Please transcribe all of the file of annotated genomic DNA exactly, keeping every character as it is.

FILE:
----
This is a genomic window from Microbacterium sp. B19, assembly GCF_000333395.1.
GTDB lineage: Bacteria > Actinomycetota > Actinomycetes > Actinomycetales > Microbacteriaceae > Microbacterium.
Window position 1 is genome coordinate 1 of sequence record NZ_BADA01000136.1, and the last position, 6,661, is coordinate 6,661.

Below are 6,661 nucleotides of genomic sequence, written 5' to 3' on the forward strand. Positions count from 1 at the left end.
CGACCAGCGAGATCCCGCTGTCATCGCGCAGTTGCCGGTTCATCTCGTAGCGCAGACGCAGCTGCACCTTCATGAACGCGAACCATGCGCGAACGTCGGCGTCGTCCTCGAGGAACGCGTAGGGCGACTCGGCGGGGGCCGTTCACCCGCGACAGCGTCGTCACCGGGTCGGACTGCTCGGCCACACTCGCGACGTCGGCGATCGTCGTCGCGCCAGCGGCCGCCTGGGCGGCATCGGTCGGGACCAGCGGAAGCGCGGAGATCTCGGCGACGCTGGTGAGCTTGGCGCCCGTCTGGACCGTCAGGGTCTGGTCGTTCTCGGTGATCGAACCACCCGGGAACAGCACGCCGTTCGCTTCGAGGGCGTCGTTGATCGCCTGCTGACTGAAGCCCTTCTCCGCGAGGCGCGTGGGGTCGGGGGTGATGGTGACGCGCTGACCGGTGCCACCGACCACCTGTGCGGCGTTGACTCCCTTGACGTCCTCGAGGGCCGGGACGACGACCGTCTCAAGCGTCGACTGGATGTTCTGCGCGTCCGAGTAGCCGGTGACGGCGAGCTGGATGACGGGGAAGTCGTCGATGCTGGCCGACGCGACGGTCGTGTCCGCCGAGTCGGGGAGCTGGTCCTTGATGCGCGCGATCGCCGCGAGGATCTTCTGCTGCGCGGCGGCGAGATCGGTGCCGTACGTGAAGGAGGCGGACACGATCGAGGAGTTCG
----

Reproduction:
This is a genomic window from Microbacterium sp. B19, assembly GCF_000333395.1.
GTDB lineage: Bacteria > Actinomycetota > Actinomycetes > Actinomycetales > Microbacteriaceae > Microbacterium.
Window position 1 is genome coordinate 1 of sequence record NZ_BADA01000136.1, and the last position, 6,661, is coordinate 6,661.

Below are 6,661 nucleotides of genomic sequence, written 5' to 3' on the forward strand. Positions count from 1 at the left end.
CGACCAGCGAGATCCCGCTGTCATCGCGCAGTTGCCGGTTCATCTCGTAGCGCAGACGCAGCTGCACCTTCATGAACGCGAACCATGCGCGAACGTCGGCGTCGTCCTCGAGGAACGCGTAGGGCGACTCGGCGGGGGCCGTTCACCCGCGACAGCGTCGTCACCGGGTCGGACTGCTCGGCCACACTCGCGACGTCGGCGATCGTCGTCGCGCCAGCGGCCGCCTGGGCGGCATCGGTCGGGACCAGCGGAAGCGCGGAGATCTCGGCGACGCTGGTGAGCTTGGCGCCCGTCTGGACCGTCAGGGTCTGGTCGTTCTCGGTGATCGAACCACCCGGGAACAGCACGCCGTTCGCTTCGAGGGCGTCGTTGATCGCCTGCTGACTGAAGCCCTTCTCCGCGAGGCGCGTGGGGTCGGGGGTGATGGTGACGCGCTGACCGGTGCCACCGACCACCTGTGCGGCGTTGACTCCCTTGACGTCCTCGAGGGCCGGGACGACGACCGTCTCAAGCGTCGACTGGATGTTCTGCGCGTCCGAGTAGCCGGTGACGGCGAGCTGGATGACGGGGAAGTCGTCGATGCTGGCCGACGCGACGGTCGTGTCCGCCGAGTCGGGGAGCTGGTCCTTGATGCGCGCGATCGCCGCGAGGATCTTCTGCTGCGCGGCGGCGAGATCGGTGCCGTACGTGAAGGAGGCGGACACGATCGAGGAGTTCG